Steroid shots for tennis elbow may do more harm than good in the long term
By Linda Searing,
In the long run, steroid shots may do more harm than good for tennis elbow
THE QUESTION The burning elbow pain and weak grip of the condition nicknamed tennis elbow are often treated with steroid injections and physical therapy. How much do these treatments help?
THIS STUDY involved 165 adults, who averaged 50 years old and had lateral epicondylalgia, or tennis elbow, in one arm for at least six weeks. Participants were randomly assigned to one of four treatments: a corticosteroid injection with or without physical therapy, or a placebo injection with or without physical therapy. Physical therapy consisted of 30-minute treatments weekly for eight weeks, involving elbow manipulation and exercises, plus a daily at-home exercise routine. Participants were to refrain from strenuous activity for two weeks after the injection and then return to normal activity. People who had gotten a steroid injection fared worse in the year after treatment than those who’d been given a placebo, with fewer of them rated as completely recovered or much improved (83 percent vs. 96 percent) and more having a recurrence (54 percent vs. 12 percent). They also reported worse pain. Physical therapy was found to have no bearing on how people fared long-term. However, those who did not get a steroid shot but did have physical therapy reported short-term benefits, such as less pain in the first few weeks, and the lowest recurrence rate (about 5 percent).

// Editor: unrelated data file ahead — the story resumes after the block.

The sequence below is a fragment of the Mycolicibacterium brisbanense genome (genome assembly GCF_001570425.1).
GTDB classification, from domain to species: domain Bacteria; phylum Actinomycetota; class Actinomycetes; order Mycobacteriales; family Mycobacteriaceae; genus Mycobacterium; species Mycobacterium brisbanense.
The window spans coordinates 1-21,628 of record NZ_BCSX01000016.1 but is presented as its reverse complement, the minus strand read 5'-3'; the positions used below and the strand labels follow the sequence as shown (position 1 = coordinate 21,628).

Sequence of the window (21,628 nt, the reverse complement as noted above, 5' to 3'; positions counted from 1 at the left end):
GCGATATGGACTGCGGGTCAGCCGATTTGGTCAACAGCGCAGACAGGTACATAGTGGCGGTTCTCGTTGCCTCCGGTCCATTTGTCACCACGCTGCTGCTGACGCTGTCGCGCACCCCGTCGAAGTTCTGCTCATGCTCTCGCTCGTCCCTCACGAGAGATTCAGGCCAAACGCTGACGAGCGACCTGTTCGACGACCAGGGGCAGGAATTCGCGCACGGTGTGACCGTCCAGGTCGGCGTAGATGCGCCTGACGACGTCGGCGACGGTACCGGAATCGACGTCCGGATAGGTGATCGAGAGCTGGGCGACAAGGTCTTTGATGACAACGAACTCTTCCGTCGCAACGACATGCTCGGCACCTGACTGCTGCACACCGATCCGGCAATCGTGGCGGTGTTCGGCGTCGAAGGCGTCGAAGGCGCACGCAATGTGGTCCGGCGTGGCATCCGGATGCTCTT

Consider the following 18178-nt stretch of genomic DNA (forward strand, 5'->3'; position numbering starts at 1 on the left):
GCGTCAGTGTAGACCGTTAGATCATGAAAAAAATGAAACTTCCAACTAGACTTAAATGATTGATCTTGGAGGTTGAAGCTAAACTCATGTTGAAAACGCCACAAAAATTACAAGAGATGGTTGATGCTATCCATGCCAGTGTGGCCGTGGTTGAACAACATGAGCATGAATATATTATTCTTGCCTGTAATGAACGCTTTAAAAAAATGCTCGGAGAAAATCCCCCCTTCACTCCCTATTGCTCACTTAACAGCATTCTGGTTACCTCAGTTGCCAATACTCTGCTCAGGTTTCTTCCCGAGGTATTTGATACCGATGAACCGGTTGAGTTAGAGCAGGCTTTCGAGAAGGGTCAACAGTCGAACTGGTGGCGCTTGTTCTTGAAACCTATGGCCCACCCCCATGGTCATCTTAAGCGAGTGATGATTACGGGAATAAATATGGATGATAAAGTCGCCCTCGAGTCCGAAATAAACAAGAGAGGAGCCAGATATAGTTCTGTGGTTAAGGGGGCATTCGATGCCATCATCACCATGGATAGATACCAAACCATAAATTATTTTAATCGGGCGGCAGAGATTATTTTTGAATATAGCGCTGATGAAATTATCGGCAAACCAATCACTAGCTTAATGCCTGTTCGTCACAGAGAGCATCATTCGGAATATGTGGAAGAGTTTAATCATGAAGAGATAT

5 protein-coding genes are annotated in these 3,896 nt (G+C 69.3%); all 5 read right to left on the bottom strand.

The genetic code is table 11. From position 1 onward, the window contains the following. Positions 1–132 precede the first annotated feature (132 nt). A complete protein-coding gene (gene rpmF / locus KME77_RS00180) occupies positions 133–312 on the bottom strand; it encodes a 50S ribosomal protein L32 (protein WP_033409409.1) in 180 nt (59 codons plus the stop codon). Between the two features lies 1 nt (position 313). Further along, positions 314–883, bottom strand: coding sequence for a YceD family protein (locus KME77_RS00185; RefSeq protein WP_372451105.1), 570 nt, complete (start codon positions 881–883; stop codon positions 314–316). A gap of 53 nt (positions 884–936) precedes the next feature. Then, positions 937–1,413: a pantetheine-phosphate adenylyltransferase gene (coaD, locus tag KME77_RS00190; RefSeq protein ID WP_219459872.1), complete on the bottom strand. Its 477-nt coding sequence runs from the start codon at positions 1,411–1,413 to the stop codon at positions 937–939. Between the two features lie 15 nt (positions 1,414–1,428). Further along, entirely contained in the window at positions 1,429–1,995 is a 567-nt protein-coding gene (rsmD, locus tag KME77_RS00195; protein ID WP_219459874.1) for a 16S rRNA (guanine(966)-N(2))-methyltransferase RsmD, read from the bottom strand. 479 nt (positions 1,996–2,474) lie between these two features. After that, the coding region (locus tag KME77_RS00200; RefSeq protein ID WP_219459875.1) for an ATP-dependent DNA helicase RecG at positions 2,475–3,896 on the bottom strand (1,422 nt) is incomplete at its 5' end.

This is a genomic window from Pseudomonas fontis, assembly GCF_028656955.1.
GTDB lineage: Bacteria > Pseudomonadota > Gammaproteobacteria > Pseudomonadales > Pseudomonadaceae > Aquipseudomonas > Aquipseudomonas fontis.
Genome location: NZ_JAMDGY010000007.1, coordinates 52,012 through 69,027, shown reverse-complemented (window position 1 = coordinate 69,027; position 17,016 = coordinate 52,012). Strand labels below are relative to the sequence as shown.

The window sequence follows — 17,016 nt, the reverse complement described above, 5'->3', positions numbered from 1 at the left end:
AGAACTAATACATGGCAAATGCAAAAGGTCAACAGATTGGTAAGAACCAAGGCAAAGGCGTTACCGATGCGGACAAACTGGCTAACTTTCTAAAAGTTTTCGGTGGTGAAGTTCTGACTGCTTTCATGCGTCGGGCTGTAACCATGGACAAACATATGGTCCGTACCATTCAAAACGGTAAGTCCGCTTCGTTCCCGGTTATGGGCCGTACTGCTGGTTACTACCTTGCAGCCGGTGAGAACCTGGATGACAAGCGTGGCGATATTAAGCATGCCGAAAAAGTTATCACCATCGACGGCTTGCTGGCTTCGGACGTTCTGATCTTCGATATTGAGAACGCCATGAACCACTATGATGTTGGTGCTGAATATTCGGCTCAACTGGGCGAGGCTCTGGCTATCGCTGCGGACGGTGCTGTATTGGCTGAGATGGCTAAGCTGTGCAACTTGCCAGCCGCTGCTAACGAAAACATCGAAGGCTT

WHO MAY BE AFFECTED? Adults with tennis elbow, an overuse injury that stems from inflammation of the tendons that connect muscles in the forearm to the outside of the elbow. Though racket sports are a common cause, other activities and occupations that involve repeated twisting of the wrist also can lead to the condition.
CAVEATS Some data came from the participants’ perception of their pain and recovery, which may not be as objective as a clinical measurement.
FIND THIS STUDY Feb. 6 issue of the Journal of the American Medical Association.
— Linda Searing
The research described in Quick Study comes from credible, peer-reviewed journals. Nonetheless, conclusive evidence about a treatment's effectiveness is rarely found in a single study. Anyone considering changing or beginning treatment of any kind should consult with a physician.